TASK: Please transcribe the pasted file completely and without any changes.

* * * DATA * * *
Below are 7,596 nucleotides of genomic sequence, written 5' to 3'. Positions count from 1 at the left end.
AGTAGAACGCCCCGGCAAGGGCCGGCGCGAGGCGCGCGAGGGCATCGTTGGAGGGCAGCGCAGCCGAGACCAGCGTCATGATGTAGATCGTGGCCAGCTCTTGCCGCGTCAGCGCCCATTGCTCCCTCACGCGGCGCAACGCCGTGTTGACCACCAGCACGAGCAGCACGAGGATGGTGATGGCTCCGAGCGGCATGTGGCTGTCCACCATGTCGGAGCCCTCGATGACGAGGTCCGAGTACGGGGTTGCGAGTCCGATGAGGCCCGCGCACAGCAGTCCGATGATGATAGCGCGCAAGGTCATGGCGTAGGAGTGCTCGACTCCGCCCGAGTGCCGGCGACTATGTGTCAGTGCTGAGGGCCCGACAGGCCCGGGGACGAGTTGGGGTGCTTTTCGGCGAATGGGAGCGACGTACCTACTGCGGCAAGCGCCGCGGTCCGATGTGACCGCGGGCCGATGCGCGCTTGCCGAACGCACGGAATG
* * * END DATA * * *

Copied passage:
Below are 7,596 nucleotides of genomic sequence, written 5' to 3'. Positions count from 1 at the left end.
AGTAGAACGCCCCGGCAAGGGCCGGCGCGAGGCGCGCGAGGGCATCGTTGGAGGGCAGCGCAGCCGAGACCAGCGTCATGATGTAGATCGTGGCCAGCTCTTGCCGCGTCAGCGCCCATTGCTCCCTCACGCGGCGCAACGCCGTGTTGACCACCAGCACGAGCAGCACGAGGATGGTGATGGCTCCGAGCGGCATGTGGCTGTCCACCATGTCGGAGCCCTCGATGACGAGGTCCGAGTACGGGGTTGCGAGTCCGATGAGGCCCGCGCACAGCAGTCCGATGATGATAGCGCGCAAGGTCATGGCGTAGGAGTGCTCGACTCCGCCCGAGTGCCGGCGACTATGTGTCAGTGCTGAGGGCCCGACAGGCCCGGGGACGAGTTGGGGTGCTTTTCGGCGAATGGGAGCGACGTACCTACTGCGGCAAGCGCCGCGGTCCGATGTGACCGCGGGCCGATGCGCGCTTGCCGAACGCACGGAATG